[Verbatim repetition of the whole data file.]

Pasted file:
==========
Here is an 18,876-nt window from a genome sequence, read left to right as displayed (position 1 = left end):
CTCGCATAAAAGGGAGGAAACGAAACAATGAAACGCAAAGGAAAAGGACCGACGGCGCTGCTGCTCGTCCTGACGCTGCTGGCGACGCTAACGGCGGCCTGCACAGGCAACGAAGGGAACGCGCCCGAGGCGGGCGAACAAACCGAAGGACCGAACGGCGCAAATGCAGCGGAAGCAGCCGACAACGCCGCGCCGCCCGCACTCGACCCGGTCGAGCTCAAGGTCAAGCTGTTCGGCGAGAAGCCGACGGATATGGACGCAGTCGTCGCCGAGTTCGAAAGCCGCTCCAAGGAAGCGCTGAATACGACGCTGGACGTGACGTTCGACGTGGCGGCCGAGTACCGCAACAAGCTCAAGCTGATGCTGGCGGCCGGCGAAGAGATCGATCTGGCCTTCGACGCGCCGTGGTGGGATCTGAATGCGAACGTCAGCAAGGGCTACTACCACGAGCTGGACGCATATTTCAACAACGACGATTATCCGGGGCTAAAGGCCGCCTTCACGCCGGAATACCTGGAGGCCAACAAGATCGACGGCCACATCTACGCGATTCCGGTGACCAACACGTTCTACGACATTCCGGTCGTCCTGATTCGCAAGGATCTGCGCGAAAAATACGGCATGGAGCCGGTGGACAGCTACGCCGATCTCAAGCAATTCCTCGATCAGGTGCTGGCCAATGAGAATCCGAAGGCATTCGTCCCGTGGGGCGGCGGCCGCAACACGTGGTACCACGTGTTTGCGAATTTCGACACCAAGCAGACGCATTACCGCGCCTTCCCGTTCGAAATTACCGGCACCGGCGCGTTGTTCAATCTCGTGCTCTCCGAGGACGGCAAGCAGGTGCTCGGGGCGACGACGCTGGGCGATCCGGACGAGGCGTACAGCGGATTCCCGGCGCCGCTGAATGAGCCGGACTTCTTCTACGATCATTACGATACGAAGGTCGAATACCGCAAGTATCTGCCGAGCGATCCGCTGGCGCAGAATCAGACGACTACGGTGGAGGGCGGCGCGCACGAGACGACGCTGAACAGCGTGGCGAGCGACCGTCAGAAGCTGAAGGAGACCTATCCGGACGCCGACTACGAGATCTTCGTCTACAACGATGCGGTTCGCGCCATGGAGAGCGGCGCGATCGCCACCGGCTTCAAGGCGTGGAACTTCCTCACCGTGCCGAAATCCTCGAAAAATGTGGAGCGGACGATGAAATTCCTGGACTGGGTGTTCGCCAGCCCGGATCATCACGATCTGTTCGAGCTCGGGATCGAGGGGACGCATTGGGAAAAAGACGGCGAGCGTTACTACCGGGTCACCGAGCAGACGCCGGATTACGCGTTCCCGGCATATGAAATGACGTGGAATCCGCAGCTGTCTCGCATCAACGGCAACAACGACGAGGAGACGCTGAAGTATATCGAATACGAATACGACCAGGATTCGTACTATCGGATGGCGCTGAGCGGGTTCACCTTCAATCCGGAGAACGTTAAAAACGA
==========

Here is an 18,876-nt window from a genome sequence, read left to right as displayed (position 1 = left end):
CTCGCATAAAAGGGAGGAAACGAAACAATGAAACGCAAAGGAAAAGGACCGACGGCGCTGCTGCTCGTCCTGACGCTGCTGGCGACGCTAACGGCGGCCTGCACAGGCAACGAAGGGAACGCGCCCGAGGCGGGCGAACAAACCGAAGGACCGAACGGCGCAAATGCAGCGGAAGCAGCCGACAACGCCGCGCCGCCCGCACTCGACCCGGTCGAGCTCAAGGTCAAGCTGTTCGGCGAGAAGCCGACGGATATGGACGCAGTCGTCGCCGAGTTCGAAAGCCGCTCCAAGGAAGCGCTGAATACGACGCTGGACGTGACGTTCGACGTGGCGGCCGAGTACCGCAACAAGCTCAAGCTGATGCTGGCGGCCGGCGAAGAGATCGATCTGGCCTTCGACGCGCCGTGGTGGGATCTGAATGCGAACGTCAGCAAGGGCTACTACCACGAGCTGGACGCATATTTCAACAACGACGATTATCCGGGGCTAAAGGCCGCCTTCACGCCGGAATACCTGGAGGCCAACAAGATCGACGGCCACATCTACGCGATTCCGGTGACCAACACGTTCTACGACATTCCGGTCGTCCTGATTCGCAAGGATCTGCGCGAAAAATACGGCATGGAGCCGGTGGACAGCTACGCCGATCTCAAGCAATTCCTCGATCAGGTGCTGGCCAATGAGAATCCGAAGGCATTCGTCCCGTGGGGCGGCGGCCGCAACACGTGGTACCACGTGTTTGCGAATTTCGACACCAAGCAGACGCATTACCGCGCCTTCCCGTTCGAAATTACCGGCACCGGCGCGTTGTTCAATCTCGTGCTCTCCGAGGACGGCAAGCAGGTGCTCGGGGCGACGACGCTGGGCGATCCGGACGAGGCGTACAGCGGATTCCCGGCGCCGCTGAATGAGCCGGACTTCTTCTACGATCATTACGATACGAAGGTCGAATACCGCAAGTATCTGCCGAGCGATCCGCTGGCGCAGAATCAGACGACTACGGTGGAGGGCGGCGCGCACGAGACGACGCTGAACAGCGTGGCGAGCGACCGTCAGAAGCTGAAGGAGACCTATCCGGACGCCGACTACGAGATCTTCGTCTACAACGATGCGGTTCGCGCCATGGAGAGCGGCGCGATCGCCACCGGCTTCAAGGCGTGGAACTTCCTCACCGTGCCGAAATCCTCGAAAAATGTGGAGCGGACGATGAAATTCCTGGACTGGGTGTTCGCCAGCCCGGATCATCACGATCTGTTCGAGCTCGGGATCGAGGGGACGCATTGGGAAAAAGACGGCGAGCGTTACTACCGGGTCACCGAGCAGACGCCGGATTACGCGTTCCCGGCATATGAAATGACGTGGAATCCGCAGCTGTCTCGCATCAACGGCAACAACGACGAGGAGACGCTGAAGTATATCGAATACGAATACGACCAGGATTCGTACTATCGGATGGCGCTGAGCGGGTTCACCTTCAATCCGGAGAACGTTAAAAACGA